SAN FRANCISCO – In March, Climate Policy Initiative (CPI) hosted the workshop “The Potential for Scaling Innovative Climate Finance in China,” in collaboration with the German Society for International Cooperation in China (GIZ China). This workshop was part of a broader project supported by the Hewlett Foundation, which aims to build on CPI’s experience to catalyze further climate investment in China.

Speakers included Yiting Sun, Standing Committee Member of the Climate Investment and Finance Association (CIFA), Shanning Dong, Director of Green Finance at the Bank of Jiangsu, and Marilyn Waite, Program Officer in Environment at the Hewlett Foundation.

The workshop presented the key findings from CPI’s report Scaling Climate Finance in China. China is one of the largest providers of climate finance and green finance globally, and its action in the next decade will play a decisive role in meeting the global target of keeping warming below 1.5° C. However, while China’s green finance contributions are significant, there remains a clear investment gap: the current level of finance will need to scale up by 3-4 times, from USD 320 billion to USD 1.4 trillion annually.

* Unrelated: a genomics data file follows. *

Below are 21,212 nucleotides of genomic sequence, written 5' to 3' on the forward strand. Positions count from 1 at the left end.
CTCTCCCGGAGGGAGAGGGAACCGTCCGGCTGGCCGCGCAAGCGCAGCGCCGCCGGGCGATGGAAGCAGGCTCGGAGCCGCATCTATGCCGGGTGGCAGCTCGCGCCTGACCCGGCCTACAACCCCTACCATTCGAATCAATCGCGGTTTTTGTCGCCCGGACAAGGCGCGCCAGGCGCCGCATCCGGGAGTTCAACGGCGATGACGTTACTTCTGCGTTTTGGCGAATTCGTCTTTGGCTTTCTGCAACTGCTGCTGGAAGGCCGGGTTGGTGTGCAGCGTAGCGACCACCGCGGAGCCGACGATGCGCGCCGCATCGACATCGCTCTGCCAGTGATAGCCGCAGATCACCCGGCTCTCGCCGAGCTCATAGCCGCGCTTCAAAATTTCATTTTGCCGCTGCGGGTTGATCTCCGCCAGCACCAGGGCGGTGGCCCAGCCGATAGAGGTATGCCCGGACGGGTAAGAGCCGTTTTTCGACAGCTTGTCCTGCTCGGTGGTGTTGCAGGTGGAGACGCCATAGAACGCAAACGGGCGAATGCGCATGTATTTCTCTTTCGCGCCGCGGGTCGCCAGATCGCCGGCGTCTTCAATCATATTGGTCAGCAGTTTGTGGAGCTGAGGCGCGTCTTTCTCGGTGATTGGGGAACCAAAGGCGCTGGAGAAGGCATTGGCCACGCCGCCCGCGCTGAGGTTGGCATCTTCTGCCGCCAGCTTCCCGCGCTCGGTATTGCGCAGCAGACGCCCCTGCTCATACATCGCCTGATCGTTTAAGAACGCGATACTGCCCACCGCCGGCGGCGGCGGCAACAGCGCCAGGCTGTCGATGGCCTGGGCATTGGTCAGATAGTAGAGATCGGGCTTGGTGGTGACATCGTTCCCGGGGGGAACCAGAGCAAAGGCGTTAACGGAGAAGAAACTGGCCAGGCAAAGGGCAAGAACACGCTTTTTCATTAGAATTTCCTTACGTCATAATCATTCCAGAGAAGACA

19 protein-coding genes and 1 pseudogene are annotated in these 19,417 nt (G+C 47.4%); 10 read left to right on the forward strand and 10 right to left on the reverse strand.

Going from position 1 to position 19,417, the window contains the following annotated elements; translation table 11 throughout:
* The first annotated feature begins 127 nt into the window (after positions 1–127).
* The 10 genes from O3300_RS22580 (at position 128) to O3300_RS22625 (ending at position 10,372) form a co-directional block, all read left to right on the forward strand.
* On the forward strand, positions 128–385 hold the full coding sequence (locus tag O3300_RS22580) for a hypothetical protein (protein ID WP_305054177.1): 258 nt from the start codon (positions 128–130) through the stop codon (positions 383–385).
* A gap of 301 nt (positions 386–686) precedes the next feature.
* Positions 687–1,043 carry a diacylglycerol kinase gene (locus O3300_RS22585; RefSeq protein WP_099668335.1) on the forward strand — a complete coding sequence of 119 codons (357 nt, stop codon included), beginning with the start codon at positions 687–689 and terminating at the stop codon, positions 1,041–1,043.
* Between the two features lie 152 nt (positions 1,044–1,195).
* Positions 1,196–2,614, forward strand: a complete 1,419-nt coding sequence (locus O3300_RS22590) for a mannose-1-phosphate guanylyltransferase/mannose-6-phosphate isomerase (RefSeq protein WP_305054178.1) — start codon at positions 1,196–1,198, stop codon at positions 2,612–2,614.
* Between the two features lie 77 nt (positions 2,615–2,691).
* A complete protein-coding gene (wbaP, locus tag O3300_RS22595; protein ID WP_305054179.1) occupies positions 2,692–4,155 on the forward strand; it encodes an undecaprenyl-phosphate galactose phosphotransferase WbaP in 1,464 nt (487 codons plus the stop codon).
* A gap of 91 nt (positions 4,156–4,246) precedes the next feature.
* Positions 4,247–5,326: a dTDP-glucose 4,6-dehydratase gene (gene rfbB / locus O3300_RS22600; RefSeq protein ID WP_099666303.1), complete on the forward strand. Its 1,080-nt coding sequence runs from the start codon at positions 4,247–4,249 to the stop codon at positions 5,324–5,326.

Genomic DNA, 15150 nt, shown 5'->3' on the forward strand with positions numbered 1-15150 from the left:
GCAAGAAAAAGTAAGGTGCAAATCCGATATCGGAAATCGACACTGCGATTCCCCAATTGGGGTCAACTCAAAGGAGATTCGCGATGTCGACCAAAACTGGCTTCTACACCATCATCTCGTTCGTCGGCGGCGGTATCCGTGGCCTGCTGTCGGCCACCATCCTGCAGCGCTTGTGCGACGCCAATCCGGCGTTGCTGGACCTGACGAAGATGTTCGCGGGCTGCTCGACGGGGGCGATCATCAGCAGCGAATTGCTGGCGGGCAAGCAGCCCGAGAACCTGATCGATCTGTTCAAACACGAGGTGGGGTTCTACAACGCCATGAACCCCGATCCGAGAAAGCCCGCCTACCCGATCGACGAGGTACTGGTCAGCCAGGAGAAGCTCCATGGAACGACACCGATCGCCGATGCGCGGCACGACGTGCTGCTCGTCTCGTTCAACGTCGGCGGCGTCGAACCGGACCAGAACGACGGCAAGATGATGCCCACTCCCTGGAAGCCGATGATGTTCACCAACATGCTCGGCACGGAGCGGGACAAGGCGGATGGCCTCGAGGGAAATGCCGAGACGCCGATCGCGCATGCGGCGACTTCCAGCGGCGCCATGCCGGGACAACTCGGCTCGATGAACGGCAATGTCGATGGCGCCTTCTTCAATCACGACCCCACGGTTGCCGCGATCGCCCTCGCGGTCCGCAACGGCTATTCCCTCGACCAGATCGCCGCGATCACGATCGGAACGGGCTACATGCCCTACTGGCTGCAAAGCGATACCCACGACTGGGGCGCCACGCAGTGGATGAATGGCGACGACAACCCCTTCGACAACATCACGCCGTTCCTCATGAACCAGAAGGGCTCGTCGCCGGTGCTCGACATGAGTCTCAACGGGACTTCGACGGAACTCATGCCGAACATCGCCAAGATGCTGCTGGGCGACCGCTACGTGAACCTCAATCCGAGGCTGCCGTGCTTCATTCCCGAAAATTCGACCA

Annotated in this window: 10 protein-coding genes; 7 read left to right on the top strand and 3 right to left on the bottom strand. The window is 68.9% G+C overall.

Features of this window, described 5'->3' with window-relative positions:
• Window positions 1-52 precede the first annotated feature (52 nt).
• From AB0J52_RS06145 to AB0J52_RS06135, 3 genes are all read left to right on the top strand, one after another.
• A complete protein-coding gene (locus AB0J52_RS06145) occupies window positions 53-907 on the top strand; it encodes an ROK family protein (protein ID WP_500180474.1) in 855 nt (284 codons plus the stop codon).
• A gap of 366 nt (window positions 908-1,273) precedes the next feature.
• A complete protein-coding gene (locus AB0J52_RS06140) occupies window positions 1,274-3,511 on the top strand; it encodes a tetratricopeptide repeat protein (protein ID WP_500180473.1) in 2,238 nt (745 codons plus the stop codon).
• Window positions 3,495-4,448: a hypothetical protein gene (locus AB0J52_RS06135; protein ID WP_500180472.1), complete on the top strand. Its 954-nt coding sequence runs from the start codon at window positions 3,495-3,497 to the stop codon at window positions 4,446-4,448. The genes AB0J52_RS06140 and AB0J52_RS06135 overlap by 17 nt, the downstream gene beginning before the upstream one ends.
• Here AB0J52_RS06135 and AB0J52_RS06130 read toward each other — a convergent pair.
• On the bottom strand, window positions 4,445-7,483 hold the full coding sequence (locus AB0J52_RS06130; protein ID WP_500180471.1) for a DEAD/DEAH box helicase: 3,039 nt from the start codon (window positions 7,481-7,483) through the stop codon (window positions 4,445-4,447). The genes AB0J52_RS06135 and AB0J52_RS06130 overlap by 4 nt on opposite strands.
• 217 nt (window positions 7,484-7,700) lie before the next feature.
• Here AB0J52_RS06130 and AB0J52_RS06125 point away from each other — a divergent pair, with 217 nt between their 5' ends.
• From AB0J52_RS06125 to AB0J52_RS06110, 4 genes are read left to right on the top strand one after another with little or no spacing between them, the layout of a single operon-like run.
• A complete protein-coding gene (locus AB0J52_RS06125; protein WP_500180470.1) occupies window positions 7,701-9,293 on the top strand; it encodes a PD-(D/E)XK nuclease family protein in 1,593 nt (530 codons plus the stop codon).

The workshop also showcased three financial instruments incubated by the Global Innovation Lab for Climate Finance, CPI’s financial innovation incubator, with potential for replication in China: Cooling as s Service (CaaS), the Breathe Better Bond Initiative and the Restoration Insurance Service Company (RISCO). The Lab has proven to be an effective model to mobilize capital and part of its success has been its approach to bring together the public and the private sectors. In China, the Lab model could help catalyze more financial innovation and mobilize significantly more investments.

“China is crucial to the global effort to scale the flow of capital at the levels needed to address climate change. The trillions needed are beyond the reach of any single country but – given the size of China’s economy and its increasing investment and policy influence at home and abroad – globally we cannot achieve the necessary levels of climate investment without China,” said Dr. Barbara Buchner, CPI’s Global Managing Director, who hosted the workshop.